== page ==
Toni the elephant lived alone for years in a decrepit concrete enclosure at a zoo in Pennsylvania. She was afraid to step on dirt and could not communicate with other elephants, much less socialize with them. When she was moved to the National Zoo in 1989, she was accompanied by a car caravan of fans who later rejoiced as she adapted well to her new, improved home.

Now Toni, one of four Asian elephants at the animal park and a favorite of keepers and the public, is facing a new challenge. Nearly 40, she is undergoing treatment for arthritis in her legs, a serious condition that could eventually require the zoo to euthanize her.

"We're happy with how she is doing" with treatment, said Tony Barthel, assistant curator for elephants, watching her in the yard yesterday. "But we don't know her rate of decline in the future or her level of discomfort."

To ease the inflammation in her joints, the ailing elephant is receiving 9,000 milligrams of ibuprofen twice a day. A typical human dosage is closer to 200 to 800 mg. The zoo's veterinarians are monitoring her condition and collecting blood and urine samples weekly. And keepers are bathing her on a cushioned floor and improvising other ways of tending to Toni so that she doesn't have to lie down, a particularly painful movement for her these days.

"We're seeing physical and behavioral changes that have us really concerned," said Marie Galloway, the zoo's elephant manager.

Zoo staff said they noticed problems earlier in the summer. Toni, who injured her left front leg in 1975 while housed at a zoo in Scranton, Pa., used to place more weight and pressure on her right leg. But she moves more slowly and has started shifting her weight to her injured left leg, indicating a more widespread arthritic condition, Galloway said.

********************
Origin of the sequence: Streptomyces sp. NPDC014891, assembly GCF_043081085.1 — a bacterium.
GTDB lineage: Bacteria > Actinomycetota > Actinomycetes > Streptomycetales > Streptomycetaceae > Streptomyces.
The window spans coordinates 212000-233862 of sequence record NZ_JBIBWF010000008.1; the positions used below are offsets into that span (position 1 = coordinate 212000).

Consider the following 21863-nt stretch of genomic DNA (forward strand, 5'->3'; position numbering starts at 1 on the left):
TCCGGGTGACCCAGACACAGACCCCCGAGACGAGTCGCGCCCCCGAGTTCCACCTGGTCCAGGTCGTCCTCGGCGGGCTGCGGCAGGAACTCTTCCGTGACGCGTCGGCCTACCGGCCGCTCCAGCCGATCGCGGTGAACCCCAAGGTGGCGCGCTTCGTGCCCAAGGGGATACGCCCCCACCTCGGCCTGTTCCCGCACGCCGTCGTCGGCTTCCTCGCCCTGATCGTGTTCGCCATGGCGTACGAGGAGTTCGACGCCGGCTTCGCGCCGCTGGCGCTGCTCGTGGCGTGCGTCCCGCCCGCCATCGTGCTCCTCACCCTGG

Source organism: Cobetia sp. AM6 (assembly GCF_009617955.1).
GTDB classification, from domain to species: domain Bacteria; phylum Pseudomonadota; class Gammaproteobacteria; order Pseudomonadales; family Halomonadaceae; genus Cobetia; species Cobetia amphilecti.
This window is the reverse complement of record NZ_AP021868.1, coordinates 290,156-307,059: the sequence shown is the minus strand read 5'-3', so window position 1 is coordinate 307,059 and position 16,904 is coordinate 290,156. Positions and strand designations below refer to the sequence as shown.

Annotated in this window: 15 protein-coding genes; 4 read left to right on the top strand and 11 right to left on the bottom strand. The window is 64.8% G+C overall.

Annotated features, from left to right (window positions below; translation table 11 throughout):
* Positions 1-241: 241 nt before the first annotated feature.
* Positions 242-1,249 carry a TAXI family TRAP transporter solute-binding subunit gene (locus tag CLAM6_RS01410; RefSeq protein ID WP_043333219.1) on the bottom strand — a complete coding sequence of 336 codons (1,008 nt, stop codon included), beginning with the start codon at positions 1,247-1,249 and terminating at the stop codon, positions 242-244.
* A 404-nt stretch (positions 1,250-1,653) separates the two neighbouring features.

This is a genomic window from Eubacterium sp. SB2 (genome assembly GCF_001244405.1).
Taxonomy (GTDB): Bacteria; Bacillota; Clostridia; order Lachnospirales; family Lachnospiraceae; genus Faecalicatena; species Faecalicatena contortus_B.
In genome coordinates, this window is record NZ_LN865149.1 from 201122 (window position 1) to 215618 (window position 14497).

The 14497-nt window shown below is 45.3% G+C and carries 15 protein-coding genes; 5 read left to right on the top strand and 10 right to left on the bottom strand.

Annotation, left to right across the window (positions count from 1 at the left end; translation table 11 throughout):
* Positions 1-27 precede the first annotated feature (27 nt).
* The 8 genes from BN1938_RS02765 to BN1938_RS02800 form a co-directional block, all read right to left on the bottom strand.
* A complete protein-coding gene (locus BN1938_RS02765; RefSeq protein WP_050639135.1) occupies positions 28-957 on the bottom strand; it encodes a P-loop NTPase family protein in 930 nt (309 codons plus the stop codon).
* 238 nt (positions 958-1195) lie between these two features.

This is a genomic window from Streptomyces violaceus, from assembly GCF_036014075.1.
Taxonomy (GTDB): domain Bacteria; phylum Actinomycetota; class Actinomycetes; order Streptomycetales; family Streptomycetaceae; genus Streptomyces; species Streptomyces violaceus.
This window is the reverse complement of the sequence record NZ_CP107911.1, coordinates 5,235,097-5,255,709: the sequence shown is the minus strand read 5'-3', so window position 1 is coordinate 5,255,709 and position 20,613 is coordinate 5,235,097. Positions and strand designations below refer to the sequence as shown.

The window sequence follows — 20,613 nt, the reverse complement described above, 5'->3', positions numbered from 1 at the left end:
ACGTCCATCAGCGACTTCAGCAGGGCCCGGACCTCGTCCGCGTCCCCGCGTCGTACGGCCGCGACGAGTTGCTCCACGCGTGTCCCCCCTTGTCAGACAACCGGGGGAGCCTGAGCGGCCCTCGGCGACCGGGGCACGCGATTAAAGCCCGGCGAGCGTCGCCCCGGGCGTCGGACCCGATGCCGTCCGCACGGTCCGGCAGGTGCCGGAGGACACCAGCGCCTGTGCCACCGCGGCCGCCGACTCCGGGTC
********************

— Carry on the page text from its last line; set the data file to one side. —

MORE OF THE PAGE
Sometimes, Galloway and Barthel said, the elephant will even back up and lean against a wall to take the pressure off both front legs.

Despite her decline, zoo staff said Toni is enjoying life. She has a good appetite and enjoys taking dips in the pool and interacting with the zoo's three other female elephants. But the zoo's young male elephant, Kandula, who is almost 4 years old and weighs more than 3,000 pounds, is being kept away.

"He's too rambunctious for Toni," Galloway said.

Elephants, accustomed to roaming 40 miles a day in the wild, often develop foot problems and arthritis in captivity, where the floors of their enclosures frequently have hard surfaces. The zoo's Elephant House has some rubberized flooring, and the elephants spend a lot of time in their yard. A planned new elephant facility will have a more comfortable surface and more space, zoo officials said.

Toni has bounced back in the past. The elephant was successfully treated in 2001 for kidney disease, said Suzan Murray, the zoo's head veterinarian. The zoo published a scientific paper that outlined the course of treatment.

"She has a fighting spirit," said Murray, noting that the zoo hopes the same team management approach to Toni's care will prolong her life in reasonable comfort.

Toni was born in Thailand and brought to the United States when she was about 7 months old. When the Scranton zoo closed, Hank Robinson, a private citizen who loved the elephant, paid for her shipment to the National Zoo. He makes regular trips to visit her with others from Scranton, Galloway said.

"We saw the opportunity to dramatically improve her life. We knew we could make a difference," said Galloway, who wants the zoo to develop a "multi-generational" herd of elephants when it gets its new facility.

Galloway said Toni was in very bad shape when she arrived, with the leg injury and a half-inch of dead skin. She was afraid of dirt surfaces, didn't know how to swim and didn't know how to vocalize with other elephants.

With training, Toni adapted well to her new environment, became friends with the other elephants and is now so reliable and easy to work with that the zoo uses her as a "starter elephant" for new trainers.

"She's just a wonderful animal and a joy to work with," Barthel said. "A lot of people are attached to our elephants. . . . [Caring for Toni] could be a long, long story, and that would be great."

"We're happy with how she is doing," Tony Barthel, an assistant curator, says of Toni. "But we don't know her rate of decline in the future or her level of discomfort."